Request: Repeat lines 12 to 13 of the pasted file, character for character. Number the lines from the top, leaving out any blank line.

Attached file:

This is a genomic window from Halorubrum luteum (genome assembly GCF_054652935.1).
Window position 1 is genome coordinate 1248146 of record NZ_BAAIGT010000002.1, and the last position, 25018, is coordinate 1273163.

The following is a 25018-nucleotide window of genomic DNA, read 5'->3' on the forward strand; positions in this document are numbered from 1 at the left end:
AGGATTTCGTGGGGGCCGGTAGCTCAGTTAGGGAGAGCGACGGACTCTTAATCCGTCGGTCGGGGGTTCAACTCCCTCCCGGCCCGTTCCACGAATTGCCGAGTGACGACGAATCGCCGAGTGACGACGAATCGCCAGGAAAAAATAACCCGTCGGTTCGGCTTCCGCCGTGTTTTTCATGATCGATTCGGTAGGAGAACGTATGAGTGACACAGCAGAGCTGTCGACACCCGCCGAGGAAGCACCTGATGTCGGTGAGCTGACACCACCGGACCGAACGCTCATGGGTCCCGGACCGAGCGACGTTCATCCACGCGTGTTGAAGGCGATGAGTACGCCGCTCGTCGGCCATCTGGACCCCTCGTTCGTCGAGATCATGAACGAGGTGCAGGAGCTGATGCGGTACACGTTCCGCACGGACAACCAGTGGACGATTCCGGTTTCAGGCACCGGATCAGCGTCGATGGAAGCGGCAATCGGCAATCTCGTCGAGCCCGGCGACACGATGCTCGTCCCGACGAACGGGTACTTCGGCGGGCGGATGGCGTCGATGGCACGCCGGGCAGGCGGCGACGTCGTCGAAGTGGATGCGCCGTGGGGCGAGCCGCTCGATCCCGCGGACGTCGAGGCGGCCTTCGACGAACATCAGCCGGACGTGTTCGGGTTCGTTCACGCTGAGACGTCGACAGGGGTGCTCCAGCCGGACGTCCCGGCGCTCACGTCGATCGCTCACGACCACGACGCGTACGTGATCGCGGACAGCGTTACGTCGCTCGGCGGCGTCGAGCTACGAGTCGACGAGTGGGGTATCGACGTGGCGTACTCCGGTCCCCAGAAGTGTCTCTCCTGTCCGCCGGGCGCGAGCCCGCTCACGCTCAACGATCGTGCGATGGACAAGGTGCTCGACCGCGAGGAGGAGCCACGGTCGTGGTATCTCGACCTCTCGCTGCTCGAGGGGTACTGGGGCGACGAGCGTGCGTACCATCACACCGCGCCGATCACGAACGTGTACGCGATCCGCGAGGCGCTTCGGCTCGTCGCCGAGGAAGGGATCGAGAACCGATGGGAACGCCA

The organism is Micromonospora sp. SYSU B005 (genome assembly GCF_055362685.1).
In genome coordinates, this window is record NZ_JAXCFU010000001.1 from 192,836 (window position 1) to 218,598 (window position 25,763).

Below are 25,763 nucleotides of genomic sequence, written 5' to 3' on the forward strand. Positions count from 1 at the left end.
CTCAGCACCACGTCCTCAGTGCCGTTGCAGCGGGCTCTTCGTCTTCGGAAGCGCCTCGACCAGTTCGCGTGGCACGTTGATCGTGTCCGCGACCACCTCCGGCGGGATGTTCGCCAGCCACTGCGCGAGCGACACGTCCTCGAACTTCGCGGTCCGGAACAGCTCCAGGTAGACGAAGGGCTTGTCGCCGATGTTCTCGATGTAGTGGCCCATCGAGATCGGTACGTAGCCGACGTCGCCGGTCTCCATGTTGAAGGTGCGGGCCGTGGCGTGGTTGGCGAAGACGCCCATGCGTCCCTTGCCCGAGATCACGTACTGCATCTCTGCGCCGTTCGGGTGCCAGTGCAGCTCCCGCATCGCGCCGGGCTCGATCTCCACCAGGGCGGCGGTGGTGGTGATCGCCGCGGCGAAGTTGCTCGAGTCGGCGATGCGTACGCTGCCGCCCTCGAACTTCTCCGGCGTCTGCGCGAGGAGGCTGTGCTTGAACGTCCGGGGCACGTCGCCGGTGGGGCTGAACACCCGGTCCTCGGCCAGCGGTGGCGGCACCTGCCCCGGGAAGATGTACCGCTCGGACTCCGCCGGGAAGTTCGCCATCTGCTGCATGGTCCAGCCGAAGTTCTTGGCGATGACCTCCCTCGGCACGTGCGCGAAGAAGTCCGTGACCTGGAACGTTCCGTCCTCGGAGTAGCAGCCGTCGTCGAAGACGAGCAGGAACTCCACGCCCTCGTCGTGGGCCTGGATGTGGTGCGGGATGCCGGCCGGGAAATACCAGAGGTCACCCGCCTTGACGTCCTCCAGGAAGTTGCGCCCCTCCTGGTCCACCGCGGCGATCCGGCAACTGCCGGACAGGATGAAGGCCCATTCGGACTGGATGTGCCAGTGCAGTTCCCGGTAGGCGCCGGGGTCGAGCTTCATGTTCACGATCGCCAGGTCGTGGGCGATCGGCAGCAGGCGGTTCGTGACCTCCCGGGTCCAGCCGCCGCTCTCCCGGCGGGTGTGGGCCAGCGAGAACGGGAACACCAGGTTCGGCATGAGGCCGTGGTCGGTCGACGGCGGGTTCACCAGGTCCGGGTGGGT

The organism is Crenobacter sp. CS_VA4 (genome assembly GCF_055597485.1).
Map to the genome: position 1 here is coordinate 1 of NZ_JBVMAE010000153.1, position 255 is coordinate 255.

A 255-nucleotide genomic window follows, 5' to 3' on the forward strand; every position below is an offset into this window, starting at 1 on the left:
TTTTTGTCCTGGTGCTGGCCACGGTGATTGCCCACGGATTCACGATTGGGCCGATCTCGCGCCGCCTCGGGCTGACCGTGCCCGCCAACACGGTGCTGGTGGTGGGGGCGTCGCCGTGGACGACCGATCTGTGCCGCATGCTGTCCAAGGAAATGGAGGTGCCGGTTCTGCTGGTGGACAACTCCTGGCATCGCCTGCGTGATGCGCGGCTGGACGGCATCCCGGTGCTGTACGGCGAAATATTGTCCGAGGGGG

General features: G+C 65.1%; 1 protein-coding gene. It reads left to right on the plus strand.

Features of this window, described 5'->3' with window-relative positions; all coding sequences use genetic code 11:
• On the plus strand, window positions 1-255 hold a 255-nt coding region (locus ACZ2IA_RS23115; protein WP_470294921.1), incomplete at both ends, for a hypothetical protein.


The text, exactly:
TTTTTGTCCTGGTGCTGGCCACGGTGATTGCCCACGGATTCACGATTGGGCCGATCTCGCGCCGCCTCGGGCTGACCGTGCCCGCCAACACGGTGCTGGTGGTGGGGGCGTCGCCGTGGACGACCGATCTGTGCCGCATGCTGTCCAAGGAAATGGAGGTGCCGGTTCTGCTGGTGGACAACTCCTGGCATCGCCTGCGTGATGCGCGGCTGGACGGCATCCCGGTGCTGTACGGCGAAATATTGTCCGAGGGGG

General features: G+C 65.1%; 1 protein-coding gene. It reads left to right on the plus strand.